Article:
About Our Project
The economic future of our cities will be defined by their capacity to generate, process, and distribute information. With the emergence of the Internet, the diffusion of personal computers and the advent of telecommunications deregulation, cities face unprecedented requirements to compete as centers of economic activity, culture, and civic activity.
Urban Researchers must understand and explain the way in which information and telecommunications technologies are transforming the cities and metropolitan areas where people live and work. This project will establish a new conceptual framework in which to study and analyze these patterns of urban change.
Cities as Information Centers: Terrorism, Technology
and the Future
Mobile Computing and Communications: New Interactions Between Infromation Architecture and Infrastructure Use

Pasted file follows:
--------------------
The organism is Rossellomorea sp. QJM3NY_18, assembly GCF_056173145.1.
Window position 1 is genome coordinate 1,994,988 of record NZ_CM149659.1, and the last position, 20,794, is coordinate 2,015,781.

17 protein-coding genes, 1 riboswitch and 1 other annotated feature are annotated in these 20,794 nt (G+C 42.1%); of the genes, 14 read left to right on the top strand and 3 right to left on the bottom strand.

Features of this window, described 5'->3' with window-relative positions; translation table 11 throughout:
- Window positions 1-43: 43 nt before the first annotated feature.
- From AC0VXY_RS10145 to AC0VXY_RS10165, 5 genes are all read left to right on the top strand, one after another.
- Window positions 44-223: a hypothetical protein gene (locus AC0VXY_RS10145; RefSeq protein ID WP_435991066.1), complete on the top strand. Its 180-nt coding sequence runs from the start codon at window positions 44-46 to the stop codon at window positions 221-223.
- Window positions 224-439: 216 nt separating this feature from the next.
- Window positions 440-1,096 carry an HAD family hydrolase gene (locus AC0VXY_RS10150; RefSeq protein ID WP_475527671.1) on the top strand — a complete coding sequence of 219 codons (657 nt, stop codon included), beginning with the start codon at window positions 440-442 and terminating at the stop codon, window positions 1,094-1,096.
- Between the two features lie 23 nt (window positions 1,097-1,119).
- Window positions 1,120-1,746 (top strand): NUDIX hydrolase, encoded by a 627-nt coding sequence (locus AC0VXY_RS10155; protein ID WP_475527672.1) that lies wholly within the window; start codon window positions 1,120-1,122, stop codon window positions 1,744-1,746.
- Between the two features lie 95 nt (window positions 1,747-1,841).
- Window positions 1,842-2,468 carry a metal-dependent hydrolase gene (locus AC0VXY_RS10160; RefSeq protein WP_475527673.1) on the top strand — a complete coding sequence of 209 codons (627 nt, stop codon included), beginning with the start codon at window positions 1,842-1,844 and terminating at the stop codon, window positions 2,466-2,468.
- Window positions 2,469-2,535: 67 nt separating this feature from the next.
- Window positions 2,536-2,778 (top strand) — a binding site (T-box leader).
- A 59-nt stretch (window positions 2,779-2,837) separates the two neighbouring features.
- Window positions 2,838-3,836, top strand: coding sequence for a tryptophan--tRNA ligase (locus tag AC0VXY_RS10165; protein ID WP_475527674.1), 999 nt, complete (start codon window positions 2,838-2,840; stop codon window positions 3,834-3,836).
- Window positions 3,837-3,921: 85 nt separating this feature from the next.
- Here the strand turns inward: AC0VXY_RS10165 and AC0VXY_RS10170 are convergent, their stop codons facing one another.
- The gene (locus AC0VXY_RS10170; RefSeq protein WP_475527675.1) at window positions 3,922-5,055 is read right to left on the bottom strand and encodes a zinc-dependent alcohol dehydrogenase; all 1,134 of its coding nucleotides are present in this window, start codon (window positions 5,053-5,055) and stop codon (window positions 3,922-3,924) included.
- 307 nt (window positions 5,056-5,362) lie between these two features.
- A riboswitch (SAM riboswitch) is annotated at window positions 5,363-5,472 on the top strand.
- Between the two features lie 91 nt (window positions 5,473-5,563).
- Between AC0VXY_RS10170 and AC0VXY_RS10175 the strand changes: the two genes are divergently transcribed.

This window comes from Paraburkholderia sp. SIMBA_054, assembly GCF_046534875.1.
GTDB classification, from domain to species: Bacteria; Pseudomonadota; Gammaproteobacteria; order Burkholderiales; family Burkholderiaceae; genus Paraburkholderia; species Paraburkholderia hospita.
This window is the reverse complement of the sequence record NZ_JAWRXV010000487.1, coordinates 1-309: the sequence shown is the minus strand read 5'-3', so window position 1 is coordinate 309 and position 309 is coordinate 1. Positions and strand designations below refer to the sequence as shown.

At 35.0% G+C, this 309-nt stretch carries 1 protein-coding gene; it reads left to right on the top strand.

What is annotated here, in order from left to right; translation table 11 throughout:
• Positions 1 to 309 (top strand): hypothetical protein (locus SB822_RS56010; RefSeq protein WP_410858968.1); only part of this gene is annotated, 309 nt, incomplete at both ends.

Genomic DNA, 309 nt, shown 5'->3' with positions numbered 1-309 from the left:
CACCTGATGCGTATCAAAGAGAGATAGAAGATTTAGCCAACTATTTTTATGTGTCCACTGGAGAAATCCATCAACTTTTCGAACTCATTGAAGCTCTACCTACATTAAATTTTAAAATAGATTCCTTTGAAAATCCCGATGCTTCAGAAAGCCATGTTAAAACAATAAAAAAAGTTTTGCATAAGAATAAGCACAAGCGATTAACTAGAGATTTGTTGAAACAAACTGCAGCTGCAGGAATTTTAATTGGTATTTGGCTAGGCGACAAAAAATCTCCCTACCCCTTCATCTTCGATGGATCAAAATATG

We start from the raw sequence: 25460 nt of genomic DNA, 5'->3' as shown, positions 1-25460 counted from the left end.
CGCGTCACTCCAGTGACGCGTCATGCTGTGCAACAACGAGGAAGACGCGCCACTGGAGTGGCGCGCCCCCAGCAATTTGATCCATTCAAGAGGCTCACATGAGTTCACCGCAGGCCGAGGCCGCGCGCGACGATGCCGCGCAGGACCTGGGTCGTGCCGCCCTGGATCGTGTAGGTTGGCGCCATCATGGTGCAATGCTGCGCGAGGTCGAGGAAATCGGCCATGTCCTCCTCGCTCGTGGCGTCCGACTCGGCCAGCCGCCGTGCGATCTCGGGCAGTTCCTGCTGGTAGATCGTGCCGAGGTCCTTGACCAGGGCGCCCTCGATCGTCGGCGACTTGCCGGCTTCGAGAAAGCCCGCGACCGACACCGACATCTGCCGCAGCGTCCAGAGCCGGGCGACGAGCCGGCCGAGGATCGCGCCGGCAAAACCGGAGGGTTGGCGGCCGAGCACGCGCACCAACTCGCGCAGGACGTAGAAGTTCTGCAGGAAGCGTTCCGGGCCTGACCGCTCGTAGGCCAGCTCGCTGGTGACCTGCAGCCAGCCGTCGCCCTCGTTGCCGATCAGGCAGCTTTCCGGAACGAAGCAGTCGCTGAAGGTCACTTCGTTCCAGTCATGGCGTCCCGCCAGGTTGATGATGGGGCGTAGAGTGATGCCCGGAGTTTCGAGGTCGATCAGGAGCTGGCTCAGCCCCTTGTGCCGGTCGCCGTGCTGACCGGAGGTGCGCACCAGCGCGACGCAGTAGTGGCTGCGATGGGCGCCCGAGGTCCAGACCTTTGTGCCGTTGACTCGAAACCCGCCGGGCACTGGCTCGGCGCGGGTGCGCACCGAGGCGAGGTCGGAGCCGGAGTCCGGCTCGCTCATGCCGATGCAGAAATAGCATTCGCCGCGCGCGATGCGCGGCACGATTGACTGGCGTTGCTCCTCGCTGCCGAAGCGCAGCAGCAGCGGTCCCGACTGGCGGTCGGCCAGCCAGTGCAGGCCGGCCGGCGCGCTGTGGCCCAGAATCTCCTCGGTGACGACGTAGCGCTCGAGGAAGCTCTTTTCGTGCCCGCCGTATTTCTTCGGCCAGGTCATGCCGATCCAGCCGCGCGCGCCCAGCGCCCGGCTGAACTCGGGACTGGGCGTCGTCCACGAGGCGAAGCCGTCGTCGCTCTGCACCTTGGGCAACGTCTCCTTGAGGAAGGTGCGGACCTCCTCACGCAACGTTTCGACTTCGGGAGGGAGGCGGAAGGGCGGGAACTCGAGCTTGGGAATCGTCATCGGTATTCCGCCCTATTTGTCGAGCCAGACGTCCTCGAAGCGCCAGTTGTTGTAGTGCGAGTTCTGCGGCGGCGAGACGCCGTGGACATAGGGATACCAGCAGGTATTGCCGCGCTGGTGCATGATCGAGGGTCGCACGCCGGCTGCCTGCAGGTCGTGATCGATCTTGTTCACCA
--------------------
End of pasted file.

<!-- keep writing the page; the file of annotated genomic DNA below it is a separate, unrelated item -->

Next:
Working paper for the Workshop on Bringin
Information Technology to Infrastructure
Information and the Urban Future: Proceedings
Science of Location: Why the Wireless Development Community Needs Geography,
Urban Planning, and Architecture
Our Project in the News
Check out our growing Photo Archive of information city urban landscapes...
Quotes About 'Information'
Herbert N. Casson, The History of the Telephone (1910)
"No invention has been more timely that the telephone. It arrived at the exact period when it was needed for the organization of great cities and the unification of nations."
Kevin Lynch, Pioneering Urban Planner
Steve Crocker, Early pioneer of ARPANET, the
military precursor of the Internet:
PSINet Annual Report, 1999: "In May, we acquired dark fiber strands connecting the New York City and Washington D.C. metropolitan areas and cities in between. This corridor handles approximately 35 percent of the telecommunications traffic in the U.S and is a vital route connecting Internet traffic between the United States and Europe."
In A Dilemma: Boomtown With No Room" Pacific News Service, by Andrew
Heath Thompson, former aide to George W. Bush: "[Cell phones are] part of the culture now. I don't know how people ever got along without them. Information is the currency of politics. Without it, you're out of the loop."
Lloop, New York DJ: "The dance floor has become the live performance for the information age."
support from the National Science Foundation, under the Urban Research